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Technical Writing: Sharing Resources at the 2011 NSTA Conference

T.R. Girill Technical Literacy Project leader, STC and LLNL

T. R. Girill
Society for Technical Communication/Lawrence Livermore National Lab.

Technical Writing: Sharing Resources at the 2011 NSTA Conference

The National Science Teachers Association (NSTA) brought its
huge annual National Conference on Science Education to San
Francisco on March 10-13, 2011. I am pleased to report that the
technical literacy project shared its resources with 70 conference
attendees at one of this event's 2000 professional development
sessions on Thursday, March 10. One unusual feature of our NSTA
session (compared with others on science literacy) was that it
shared techniques anchored in real-world technical-writing cases,
rather than those focused only on just-for-school exercises.
Here are the highlights:

T. R. Girill, who manages the technical literacy project for
the East Bay Chapter of the Society for Technical Communication and
is an STC Fellow.
Nadine R. Horner, external relations officer for Lawrence
Livermore National Laboratory (LLNL), where in-service and pre-service
teachers learn about this project's approach each summer and where
high school students meet these writing techniques through the
LLNL-sponsored regional science fair for which Horner is the

NSTA Session Abstract
Improving Technical Writing Skills In Science Class

This presentation discusses ways in which science teachers
can improve the basic technical writing skills that their
students need to effectively "record, summarize, and communicate
the results of inquiry to their class, school, or community"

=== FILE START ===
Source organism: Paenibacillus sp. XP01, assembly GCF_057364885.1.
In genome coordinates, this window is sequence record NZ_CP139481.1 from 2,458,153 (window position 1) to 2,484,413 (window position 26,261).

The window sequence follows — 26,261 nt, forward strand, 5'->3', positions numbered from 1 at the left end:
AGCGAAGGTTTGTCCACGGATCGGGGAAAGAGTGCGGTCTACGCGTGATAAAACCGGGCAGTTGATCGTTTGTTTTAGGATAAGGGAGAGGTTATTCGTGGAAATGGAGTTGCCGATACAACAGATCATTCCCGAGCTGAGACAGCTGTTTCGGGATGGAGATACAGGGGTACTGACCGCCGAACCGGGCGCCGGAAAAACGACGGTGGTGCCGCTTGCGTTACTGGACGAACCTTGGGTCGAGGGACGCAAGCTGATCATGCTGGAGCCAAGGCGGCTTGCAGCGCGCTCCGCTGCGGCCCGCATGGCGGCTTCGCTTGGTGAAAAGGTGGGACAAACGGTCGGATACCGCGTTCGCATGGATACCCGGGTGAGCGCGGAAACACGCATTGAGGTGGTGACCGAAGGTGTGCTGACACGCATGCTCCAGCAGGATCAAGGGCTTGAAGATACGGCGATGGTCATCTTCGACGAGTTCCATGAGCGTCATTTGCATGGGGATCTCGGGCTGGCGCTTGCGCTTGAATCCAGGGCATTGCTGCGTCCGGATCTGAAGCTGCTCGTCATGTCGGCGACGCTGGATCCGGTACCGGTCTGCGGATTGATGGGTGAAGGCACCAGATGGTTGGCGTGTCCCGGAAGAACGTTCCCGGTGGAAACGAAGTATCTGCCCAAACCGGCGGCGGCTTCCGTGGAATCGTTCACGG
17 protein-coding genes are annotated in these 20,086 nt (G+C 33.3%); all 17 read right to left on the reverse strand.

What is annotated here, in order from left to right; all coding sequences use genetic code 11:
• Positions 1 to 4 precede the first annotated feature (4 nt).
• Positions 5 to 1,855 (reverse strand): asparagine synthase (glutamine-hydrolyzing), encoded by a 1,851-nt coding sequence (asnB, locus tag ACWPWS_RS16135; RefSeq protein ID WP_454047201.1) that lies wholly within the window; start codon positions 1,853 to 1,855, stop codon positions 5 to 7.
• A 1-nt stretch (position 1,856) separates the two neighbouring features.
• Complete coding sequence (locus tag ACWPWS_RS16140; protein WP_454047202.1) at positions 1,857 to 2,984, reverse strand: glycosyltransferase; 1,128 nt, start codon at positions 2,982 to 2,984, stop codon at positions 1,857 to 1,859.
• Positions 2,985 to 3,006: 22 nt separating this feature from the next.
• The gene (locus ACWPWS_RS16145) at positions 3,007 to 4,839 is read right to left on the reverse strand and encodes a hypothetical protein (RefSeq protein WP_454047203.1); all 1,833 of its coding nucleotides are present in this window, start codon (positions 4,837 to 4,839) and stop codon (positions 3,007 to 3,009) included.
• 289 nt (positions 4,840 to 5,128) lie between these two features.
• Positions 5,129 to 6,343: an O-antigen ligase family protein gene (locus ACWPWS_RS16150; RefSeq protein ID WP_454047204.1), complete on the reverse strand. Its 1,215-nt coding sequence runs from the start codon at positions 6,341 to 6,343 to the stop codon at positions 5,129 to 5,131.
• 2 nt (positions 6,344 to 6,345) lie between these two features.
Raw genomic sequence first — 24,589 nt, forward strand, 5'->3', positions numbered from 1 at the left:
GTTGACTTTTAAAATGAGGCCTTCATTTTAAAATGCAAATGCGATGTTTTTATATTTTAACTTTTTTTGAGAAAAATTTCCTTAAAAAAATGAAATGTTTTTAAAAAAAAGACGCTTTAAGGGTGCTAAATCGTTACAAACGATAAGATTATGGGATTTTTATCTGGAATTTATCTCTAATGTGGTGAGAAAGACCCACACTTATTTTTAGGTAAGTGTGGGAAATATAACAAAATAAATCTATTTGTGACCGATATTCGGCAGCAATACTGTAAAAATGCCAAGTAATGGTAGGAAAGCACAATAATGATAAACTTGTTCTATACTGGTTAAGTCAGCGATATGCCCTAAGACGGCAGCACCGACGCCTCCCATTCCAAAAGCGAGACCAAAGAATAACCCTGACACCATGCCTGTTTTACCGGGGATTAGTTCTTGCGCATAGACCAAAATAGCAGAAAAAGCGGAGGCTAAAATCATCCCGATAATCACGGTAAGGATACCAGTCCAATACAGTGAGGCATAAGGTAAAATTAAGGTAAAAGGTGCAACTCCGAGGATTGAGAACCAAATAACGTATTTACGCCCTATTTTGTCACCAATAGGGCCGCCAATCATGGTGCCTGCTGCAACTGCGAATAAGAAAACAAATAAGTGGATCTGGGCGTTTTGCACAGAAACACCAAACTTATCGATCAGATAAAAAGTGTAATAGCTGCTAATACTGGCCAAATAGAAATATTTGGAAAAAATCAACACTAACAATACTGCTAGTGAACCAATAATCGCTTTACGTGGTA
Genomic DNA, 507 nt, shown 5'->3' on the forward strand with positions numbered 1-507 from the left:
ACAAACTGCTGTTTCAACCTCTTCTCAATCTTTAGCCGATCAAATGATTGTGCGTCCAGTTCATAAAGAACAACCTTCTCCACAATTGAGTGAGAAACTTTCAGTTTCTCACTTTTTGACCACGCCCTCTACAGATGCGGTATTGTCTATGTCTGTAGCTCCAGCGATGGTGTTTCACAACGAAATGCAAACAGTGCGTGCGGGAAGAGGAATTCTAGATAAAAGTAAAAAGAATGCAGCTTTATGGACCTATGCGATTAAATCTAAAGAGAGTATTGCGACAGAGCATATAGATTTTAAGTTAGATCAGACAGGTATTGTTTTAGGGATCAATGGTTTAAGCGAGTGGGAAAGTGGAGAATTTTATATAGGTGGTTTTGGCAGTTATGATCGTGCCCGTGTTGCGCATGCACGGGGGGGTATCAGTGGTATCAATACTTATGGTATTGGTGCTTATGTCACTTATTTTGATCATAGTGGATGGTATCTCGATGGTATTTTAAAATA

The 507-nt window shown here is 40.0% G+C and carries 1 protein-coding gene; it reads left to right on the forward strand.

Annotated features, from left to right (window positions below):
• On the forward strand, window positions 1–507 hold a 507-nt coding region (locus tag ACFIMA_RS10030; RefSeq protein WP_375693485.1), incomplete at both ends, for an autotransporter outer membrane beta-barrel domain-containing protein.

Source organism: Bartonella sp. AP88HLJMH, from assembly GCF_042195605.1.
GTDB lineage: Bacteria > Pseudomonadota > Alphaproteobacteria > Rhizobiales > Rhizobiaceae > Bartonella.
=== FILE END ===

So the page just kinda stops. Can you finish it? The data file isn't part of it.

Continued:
(National Science Education Standards, p. 214). Attendees will
see how explicit guidelines for revising instructions and
descriptions can externalize the often-hidden text-design
techniques of those who communicate successfully about science.
Scaffolded exercises that adapt real-world technical texts for
high-school use enable students to iteratively improve the
usability of draft explanations, including their own. This
"cognitive apprenticeship" approach, which treats writing as
text engineering, addresses the academic-English needs of ESL
and underperforming science students as well as those in AP
classes. Through student notebooks, risk assessments, and
poster presentations it promotes practical science literacy
during all stages of preparing typical science-fair projects.
It also connects classroom practice directly to the
on-the-job writing of research scientists, crime scene
investigators, the technical trades, and health-care providers.
The cases and materials shared here have been refined in
California classrooms, have earned praise from science teachers
pursuing professional development at the Edward Teller Education
Center, and have received a Pacesetter Award from the Society for
Technical Communication.

Supporting Websites (listed on NSTA attendee handouts)
Literacy development through science fair projects--
Comparative, explanatory overview of techniques and resources--
Writing instructions (checklists and annotated cases)--
Writing descriptions (checklists and annotated cases)--

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